the control unit performs control such that the parity in the first stage in the first parity and the parity in the first stage in the third parity are written to the non-volatile semiconductor memory by the first data coding, performs control such that a portion of the common parity and a portion of the second parity are written to the non-volatile semiconductor memory by the second data coding, and performs control such that a portion of the common parity and a portion of the second parity are written to the non-volatile semiconductor memory by third data coding in which the third page is 0 bit, the second page is 2 bits, and the first page is 1 bit.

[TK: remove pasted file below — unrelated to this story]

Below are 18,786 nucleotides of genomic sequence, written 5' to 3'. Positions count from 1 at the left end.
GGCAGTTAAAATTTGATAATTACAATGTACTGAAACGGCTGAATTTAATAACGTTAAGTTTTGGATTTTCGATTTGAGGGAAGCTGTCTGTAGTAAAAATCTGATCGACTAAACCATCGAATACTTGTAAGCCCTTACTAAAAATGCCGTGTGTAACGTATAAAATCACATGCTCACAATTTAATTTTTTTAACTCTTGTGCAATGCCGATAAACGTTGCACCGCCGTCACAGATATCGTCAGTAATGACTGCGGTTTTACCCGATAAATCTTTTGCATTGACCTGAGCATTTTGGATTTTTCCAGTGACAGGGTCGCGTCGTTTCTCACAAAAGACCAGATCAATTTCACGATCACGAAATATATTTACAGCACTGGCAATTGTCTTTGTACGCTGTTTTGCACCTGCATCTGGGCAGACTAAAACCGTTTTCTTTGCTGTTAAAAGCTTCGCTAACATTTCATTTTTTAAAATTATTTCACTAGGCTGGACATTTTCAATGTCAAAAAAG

11. The memory system according to claim 9,
wherein the encoding unit generates the parity in the first stage in the first parity using the user data of the first page, generates the parity in the first stage in the third parity using the user data of the third page, generates the parity in the second stage, which is common to the first page and the third page, using the parity in the first stage in the first parity, the user data of the first page, the parity in the first stage in the third parity, and the user data of the third page, and generates the common parity as an external parity, and